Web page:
CFTC Proposal for Enhanced FCM and DCO Protections
On October 23, the CFTC proposed new regulations and amendments to existing regulations to enhance protections for customers and to strengthen safeguards for the holding of money, securities, and other property deposited by customers with futures commission merchants (FCMs) and derivatives clearing organizations (DCOs). The proposal would:
(i) require FCMs to hold sufficient funds in secured accounts to meet their total obligations to U.S.- and
foreign-domiciled customers trading on foreign contract markets;
(ii) prohibit FCMs from holding certain positions in Part 30 secured accounts;
(iii) require FCMs to hold sufficient proprietary funds in segregated accounts;
(iv) require FCMs to maintain certain written policies and procedures;
(v) require certain daily reporting;
(vi) require FCMs and DCOs to provide the CFTC and designated SROs with read-only direct electronic access to
bank and custodial accounts holding customer funds;
(vii) require FCMs to adopt policies and procedures on supervision and risk management of customer funds;
(viii) require FCMs to provide potential customers with additional disclosures addressing firm specific risks; and
(ix) enhance standards for SROs’ examination of member FCMs.
Comments may be submitted within 60 days after publication in the Federal Register. CFTC Release.
CFTC Final Interpretive Guidance on Foreign Regulators’ Indemnification and Confidentiality Obligations
On October 22, the CFTC issued final interpretive guidance to, under certain circumstances, exempt foreign regulators from the indemnification and confidentiality provisions in the Dodd-Frank Act. This exemption applies generally to data that is reported pursuant to foreign law and if the swap data repository is registered, recognized, or otherwise authorized by the country’s law and regulation. CFTC Release.
SEC Standards for Risk Management and Operations of Clearing Agencies
On October 22, the SEC adopted rule 17Ad-22 to establish standards for how registered clearing agencies should manage their risks and run their operations. Among other things, the rule sets standards for measurement and management of credit exposures, margin requirements, financial resources, and margin model valuation. The rule will be effective 60 days after publication in the Federal Register. SEC Release. Final Rule.
Reserve Bank of Australia RMBS Disclosure Criteria
On October 22, the Reserve Bank of Australia introduced new criteria for the eligibility of RMBS in its operations, which will require RMBS issuers to provide detailed information on reporting templates regarding:
(i) the transaction;
(ii) the securities;
(iii) the pool of underlying assets; and
(iv) anonymous loan-level data.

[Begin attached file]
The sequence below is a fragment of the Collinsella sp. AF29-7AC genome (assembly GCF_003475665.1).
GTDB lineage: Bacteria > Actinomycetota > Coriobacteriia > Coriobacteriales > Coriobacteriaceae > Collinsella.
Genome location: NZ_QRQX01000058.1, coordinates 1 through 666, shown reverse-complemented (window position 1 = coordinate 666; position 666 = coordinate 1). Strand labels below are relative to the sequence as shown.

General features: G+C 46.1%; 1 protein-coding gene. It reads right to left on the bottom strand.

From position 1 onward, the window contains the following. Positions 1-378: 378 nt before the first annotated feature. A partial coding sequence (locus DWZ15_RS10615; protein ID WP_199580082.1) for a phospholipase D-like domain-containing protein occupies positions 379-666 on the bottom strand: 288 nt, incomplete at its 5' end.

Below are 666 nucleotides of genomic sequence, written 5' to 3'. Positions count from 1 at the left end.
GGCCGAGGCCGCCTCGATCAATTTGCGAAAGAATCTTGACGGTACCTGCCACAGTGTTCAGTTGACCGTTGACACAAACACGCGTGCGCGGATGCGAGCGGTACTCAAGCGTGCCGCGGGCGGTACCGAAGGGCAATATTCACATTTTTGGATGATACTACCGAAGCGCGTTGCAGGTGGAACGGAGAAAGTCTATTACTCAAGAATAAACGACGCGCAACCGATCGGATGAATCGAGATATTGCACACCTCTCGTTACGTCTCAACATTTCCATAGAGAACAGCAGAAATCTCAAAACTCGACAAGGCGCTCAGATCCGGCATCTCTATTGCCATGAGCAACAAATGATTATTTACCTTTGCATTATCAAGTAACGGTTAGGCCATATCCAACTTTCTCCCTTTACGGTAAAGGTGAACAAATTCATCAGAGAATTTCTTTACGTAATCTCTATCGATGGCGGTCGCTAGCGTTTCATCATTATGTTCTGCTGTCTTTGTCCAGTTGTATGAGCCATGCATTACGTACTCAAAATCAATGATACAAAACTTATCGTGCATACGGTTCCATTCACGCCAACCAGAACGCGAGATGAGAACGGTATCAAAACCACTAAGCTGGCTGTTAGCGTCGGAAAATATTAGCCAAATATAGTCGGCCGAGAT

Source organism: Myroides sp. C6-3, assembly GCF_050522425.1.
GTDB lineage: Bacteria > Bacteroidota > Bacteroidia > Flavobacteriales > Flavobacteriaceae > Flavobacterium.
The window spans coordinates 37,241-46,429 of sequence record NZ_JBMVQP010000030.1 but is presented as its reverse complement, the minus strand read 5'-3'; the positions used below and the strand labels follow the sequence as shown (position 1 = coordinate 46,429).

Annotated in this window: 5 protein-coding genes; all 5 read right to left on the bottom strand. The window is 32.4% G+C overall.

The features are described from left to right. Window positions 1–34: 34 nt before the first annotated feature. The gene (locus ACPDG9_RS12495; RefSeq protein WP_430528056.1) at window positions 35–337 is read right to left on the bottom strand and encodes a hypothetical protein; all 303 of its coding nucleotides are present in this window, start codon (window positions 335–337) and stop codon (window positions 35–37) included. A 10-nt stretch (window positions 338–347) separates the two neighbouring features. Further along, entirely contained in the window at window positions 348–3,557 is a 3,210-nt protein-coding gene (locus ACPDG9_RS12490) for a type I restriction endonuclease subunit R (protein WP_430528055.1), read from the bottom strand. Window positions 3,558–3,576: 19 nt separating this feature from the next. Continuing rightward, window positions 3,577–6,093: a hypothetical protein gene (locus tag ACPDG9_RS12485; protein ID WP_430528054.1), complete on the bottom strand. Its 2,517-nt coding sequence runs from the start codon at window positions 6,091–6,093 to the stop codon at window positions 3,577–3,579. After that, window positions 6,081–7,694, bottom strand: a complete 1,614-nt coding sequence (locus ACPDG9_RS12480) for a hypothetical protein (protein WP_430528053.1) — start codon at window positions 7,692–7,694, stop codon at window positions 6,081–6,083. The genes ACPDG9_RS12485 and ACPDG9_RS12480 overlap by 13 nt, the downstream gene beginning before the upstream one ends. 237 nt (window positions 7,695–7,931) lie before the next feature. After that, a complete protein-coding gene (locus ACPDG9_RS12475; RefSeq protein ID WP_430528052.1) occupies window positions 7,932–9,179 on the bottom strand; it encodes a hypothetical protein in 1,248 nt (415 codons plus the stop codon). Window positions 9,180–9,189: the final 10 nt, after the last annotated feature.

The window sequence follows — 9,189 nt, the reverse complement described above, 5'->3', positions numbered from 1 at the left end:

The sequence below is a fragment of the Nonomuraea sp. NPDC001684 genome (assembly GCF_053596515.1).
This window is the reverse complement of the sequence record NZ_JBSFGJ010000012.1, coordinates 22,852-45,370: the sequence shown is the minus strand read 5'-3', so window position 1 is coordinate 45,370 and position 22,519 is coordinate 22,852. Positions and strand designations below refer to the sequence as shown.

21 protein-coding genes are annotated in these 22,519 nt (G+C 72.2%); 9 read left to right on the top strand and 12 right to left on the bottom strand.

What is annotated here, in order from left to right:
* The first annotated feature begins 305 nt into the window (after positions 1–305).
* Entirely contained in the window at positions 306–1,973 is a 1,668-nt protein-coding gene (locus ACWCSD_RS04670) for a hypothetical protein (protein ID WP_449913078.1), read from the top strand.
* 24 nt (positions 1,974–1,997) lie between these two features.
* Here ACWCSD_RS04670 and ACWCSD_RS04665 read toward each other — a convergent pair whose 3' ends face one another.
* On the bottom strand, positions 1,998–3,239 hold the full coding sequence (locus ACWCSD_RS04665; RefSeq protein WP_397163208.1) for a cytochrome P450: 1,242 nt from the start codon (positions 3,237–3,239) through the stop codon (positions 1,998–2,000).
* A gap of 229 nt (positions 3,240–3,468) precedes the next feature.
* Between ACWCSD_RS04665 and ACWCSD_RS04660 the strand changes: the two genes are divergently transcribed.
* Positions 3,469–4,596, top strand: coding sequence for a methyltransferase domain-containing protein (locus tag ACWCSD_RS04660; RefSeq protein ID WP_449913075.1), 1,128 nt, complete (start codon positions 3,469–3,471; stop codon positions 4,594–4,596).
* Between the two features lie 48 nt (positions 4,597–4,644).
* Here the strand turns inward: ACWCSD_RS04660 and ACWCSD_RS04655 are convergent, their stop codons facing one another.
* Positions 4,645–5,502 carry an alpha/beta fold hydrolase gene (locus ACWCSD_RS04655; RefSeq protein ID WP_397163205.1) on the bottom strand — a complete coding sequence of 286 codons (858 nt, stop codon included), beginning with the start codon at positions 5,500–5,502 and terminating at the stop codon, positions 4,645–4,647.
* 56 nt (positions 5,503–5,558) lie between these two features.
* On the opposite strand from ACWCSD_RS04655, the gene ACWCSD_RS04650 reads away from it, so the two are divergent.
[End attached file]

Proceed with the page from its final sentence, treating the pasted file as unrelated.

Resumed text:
Comments on the reporting templates are due by December 28. RBA Release. Reporting Templates.
On October 24, Moody’s released implementation guidance for its global short-term ratings. Moody’s Report.
On October 22, S&P clarified its criteria on hybrid capital step-ups, call options, and replacement provisions. S&P Report.
Note: Free registration is required for rating agency releases and reports.
SEC Approves Amendments to FINRA Margin Requirements Rule
On October 26, the SEC approved amendments to FINRA Rule 4210 related to option spread strategies, maintenance margin requirements for non-margin eligible equity securities, free-riding, “exempt accounts” and stress testing in portfolio margin accounts. The amendments related to option spread strategies become effective on October 26 and all other amendments become effective on January 23, 2013. FINRA Notice. Amended FINRA Rule.
U.S. Sues Bank of America for Alleged Mortgage Fraud Against GSEs
On October 24, the U.S. Attorney for the Southern District of New York filed suit against Bank of America and Countrywide seeking damages for over $1 billion in alleged losses suffered by Fannie Mae and Freddie Mac. The complaint alleges that Bank of America and Countrywide violated the Financial Institutions Reform, Recovery, and Enforcement Act of 1989 (FIRREA) and the False Claims Act by selling defective loans originated through a fraudulent origination program called the “High-Speed Swim Lane” (HSSL) or “the Hustle” that was implemented by Countrywide from 2007 to 2009. The Government alleges that the program intentionally was designed to process loans quickly, ignoring or eliminating quality controls, including by replacing underwriters with “loan processors” who are alleged to have been “unqualified and inexperienced clerks.” The suit further alleges that Countrywide, and later Bank of America, concealed the defects from Fannie Mae and Freddie Mac as they continued to sell these defective loans through 2009. The Government seeks civil penalties under FIRREA as well as treble damages under the False Claims Act. In a press release issued the day of the filing, the U.S. Attorney described the lawsuit as a "clear message that reckless lending practices [would] not be tolerated."
FHFA Action Against Countrywide Deemed Timely
On October 18, Judge Mariana R. Pfaelzer of the Central District of California denied Countrywide’s motion to dismiss an action brought by the Federal Housing Finance Authority seeking relief in connection with purchases by Fannie Mae and Freddie Mac of more than $26.6 billion in RMBS. Countrywide argued that the claims were barred by the statute of limitations. Judge Pfaelzer held otherwise, finding that the Housing and Economic Recovery Act of 2008 (HERA) extended the relevant statutes of repose for claims brought by the FHFA beyond the period of repose ordinarily provided by federal, Virginia and Washington, D.C. securities laws. Certain former Countrywide officers and directors also sought dismissal on personal jurisdiction grounds, claiming that they lacked sufficient contacts to Virginia and Washington, D.C. to subject them to those respective securities laws. Judge Pfaelzer found that the act of marketing the RMBS in question to these jurisdictions, along with the fact that the plaintiffs were residents of Virginia and Washington, D.C., was sufficient to create the necessary contacts to convey jurisdiction over the individual defendants. Order.